There's a wealth of new data in this morning's new Gallup poll, which tracks Americans' opinion toward gun control. First up: the percentage of Americans who want an outright ban on certain weapons — including handguns and assault rifles — has fallen, but the percentage of those who want to place further restrictions on the sale of guns, and ensure better enforcement of those rules, has risen dramatically. Of Americans polled December 19-22, a whopping 58 percent said they'd like to see it become harder to buy a gun — a double-digit jump from last year, when just 44 percent gave that answer. This is the highest percentage recorded by Gallup since 2004:
The new information puts an interesting twist on the gun control debate sparked anew by the Newtown shootings. According to Gallup, Americans overwhelmingly favor (74% to 24%) the ability to purchase and use handguns, many of which are designed to be easily concealed on one's person, and slightly favor (51% to 44%) the same for assault rifles, such as the Bushmaster AR-15. But it seems Americans readily distinguish the manufacture of weapons from their subsequent distribution and sale. This country prefers, in other words, to restrict their circulation (within the normal, non-military populace) but not their existence. For example, Gallup asked about a widely-acknowledged loophole in about 40 percent of gun sales — basically, you can sell and purchase weapons at private gun shows without submitting to a background check — and some 92 percent of Americans favored closing it.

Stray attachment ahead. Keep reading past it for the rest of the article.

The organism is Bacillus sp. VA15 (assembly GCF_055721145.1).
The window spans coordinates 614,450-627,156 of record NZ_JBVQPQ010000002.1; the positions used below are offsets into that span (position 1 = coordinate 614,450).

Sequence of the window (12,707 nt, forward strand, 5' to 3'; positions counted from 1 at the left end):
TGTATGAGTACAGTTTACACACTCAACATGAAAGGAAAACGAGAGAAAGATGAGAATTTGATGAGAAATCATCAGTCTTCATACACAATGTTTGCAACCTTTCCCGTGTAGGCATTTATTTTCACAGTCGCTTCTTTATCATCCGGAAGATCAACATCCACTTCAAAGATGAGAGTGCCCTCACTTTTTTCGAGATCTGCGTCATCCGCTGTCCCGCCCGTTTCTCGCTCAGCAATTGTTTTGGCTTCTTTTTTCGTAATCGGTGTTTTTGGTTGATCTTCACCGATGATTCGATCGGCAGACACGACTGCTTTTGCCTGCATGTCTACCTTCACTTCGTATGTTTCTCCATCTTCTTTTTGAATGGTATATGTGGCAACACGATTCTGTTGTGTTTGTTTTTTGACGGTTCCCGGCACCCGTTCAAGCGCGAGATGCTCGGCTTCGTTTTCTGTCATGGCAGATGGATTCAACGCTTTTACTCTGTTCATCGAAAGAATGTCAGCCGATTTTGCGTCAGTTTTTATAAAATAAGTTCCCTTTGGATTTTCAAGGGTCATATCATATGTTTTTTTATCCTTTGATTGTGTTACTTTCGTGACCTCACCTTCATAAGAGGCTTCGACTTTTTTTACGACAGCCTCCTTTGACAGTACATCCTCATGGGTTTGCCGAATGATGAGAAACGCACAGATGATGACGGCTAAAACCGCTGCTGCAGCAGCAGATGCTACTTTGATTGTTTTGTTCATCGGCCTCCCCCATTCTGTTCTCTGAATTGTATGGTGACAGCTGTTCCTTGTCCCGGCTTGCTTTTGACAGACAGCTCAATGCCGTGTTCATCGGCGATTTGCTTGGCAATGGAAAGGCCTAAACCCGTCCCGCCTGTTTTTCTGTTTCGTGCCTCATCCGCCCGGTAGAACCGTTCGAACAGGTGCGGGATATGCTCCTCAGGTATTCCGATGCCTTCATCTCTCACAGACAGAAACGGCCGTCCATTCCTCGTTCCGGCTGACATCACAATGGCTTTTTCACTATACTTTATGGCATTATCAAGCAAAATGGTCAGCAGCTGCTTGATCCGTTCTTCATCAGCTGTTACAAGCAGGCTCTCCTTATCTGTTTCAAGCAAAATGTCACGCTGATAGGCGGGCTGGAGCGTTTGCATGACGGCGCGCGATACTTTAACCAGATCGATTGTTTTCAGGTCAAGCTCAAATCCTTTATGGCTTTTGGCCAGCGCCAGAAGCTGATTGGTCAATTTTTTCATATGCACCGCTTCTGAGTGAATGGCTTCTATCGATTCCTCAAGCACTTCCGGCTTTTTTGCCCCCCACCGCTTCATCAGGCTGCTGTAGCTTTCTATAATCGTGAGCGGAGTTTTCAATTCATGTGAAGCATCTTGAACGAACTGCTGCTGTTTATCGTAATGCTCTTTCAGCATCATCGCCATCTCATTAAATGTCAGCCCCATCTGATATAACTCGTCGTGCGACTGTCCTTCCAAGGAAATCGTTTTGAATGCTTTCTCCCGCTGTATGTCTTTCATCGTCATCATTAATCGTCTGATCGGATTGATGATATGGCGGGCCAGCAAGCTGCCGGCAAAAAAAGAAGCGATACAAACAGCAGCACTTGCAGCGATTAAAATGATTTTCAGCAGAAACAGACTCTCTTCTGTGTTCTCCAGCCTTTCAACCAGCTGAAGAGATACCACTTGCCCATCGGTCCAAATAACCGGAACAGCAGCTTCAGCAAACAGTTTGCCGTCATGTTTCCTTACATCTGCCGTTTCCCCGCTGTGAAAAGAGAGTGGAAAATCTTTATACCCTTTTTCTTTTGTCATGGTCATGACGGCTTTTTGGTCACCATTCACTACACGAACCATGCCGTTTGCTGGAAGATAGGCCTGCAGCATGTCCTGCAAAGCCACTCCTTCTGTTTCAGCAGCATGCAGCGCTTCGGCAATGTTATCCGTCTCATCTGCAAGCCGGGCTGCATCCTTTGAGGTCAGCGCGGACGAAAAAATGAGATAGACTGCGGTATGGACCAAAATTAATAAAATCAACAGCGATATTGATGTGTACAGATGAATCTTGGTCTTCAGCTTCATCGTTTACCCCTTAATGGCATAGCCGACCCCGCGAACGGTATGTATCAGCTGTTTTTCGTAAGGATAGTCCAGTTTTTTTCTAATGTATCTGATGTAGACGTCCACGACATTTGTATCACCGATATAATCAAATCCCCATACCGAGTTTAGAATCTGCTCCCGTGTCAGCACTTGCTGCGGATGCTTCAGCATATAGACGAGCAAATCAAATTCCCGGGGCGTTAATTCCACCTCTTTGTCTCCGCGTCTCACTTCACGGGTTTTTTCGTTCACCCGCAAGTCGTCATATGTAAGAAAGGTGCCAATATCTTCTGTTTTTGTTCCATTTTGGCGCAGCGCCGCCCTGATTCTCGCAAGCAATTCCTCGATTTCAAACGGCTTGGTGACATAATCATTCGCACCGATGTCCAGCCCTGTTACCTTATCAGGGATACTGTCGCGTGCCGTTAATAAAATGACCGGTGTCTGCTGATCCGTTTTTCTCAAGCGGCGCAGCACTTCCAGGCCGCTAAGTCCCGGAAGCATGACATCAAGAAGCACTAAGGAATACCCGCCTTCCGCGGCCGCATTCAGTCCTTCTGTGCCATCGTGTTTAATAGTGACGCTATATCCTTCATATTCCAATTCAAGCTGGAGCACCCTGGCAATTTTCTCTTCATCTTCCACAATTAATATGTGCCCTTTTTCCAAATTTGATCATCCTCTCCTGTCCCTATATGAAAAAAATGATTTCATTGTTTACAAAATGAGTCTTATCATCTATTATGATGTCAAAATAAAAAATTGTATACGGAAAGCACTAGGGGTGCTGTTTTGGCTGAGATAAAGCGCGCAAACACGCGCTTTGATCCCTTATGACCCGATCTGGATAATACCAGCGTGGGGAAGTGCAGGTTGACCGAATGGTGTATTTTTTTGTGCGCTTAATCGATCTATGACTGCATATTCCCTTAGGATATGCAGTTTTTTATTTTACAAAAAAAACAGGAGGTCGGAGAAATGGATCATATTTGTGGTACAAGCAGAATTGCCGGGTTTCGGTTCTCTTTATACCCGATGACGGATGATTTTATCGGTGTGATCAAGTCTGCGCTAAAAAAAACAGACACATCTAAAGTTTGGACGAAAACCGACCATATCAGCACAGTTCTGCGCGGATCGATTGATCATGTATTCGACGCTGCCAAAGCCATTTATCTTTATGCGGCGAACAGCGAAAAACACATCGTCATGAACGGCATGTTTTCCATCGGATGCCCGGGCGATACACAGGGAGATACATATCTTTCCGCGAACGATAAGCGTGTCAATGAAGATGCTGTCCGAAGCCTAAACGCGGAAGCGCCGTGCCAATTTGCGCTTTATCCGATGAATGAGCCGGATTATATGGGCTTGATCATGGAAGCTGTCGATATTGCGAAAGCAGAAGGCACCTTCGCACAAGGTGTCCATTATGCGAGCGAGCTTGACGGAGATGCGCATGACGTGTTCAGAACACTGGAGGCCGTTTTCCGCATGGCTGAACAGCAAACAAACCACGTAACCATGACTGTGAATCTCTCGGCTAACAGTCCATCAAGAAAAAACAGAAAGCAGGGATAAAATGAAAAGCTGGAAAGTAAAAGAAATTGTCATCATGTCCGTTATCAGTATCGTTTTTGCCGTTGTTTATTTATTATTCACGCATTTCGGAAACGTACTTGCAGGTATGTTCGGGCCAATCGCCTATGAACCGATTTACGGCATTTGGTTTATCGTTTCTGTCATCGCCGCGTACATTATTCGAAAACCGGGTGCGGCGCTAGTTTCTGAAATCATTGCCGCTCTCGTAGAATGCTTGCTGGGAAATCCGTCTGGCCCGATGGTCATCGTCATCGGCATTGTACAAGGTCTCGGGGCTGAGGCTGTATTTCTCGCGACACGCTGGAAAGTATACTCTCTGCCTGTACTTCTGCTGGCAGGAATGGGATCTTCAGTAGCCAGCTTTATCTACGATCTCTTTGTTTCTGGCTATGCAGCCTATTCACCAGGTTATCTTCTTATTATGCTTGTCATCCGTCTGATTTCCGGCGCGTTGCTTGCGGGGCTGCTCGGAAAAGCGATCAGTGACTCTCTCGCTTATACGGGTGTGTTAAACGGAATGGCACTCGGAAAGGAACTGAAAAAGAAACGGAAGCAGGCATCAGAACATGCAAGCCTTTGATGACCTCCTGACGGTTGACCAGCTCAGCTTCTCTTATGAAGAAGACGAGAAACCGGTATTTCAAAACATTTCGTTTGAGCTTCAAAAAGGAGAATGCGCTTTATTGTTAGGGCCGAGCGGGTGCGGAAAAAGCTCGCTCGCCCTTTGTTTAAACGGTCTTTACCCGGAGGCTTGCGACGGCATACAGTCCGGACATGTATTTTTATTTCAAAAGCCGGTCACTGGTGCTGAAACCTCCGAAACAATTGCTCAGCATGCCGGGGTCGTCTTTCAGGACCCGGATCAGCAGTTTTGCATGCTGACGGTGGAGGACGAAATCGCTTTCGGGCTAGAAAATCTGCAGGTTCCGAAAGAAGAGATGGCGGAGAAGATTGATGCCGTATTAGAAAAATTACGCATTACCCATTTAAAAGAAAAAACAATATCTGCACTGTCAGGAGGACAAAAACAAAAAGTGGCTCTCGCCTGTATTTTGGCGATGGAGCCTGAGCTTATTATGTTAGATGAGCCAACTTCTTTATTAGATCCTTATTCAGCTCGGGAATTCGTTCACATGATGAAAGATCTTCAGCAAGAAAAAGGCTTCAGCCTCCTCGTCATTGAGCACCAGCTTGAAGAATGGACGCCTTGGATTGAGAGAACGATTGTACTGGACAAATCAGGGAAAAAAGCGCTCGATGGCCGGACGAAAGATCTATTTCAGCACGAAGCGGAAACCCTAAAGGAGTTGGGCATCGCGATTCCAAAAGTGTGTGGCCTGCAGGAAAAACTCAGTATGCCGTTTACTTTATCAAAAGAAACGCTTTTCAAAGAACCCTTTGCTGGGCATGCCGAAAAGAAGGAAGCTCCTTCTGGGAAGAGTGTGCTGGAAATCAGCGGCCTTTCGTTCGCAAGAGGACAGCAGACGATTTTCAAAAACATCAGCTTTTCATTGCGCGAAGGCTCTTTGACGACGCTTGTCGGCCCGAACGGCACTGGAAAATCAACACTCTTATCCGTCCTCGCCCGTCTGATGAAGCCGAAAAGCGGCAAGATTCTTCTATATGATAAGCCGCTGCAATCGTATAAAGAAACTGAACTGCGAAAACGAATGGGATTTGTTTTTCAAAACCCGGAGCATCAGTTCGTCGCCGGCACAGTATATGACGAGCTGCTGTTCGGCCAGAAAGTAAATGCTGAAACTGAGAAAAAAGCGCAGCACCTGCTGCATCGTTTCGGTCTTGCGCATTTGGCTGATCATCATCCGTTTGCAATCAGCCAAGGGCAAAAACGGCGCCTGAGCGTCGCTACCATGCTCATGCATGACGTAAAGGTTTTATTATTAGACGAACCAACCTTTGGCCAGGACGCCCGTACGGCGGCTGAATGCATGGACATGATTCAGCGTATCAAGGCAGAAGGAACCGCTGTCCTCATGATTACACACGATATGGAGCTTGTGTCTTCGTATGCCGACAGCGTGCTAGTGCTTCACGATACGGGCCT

This article is from the archive of our partner The Wire.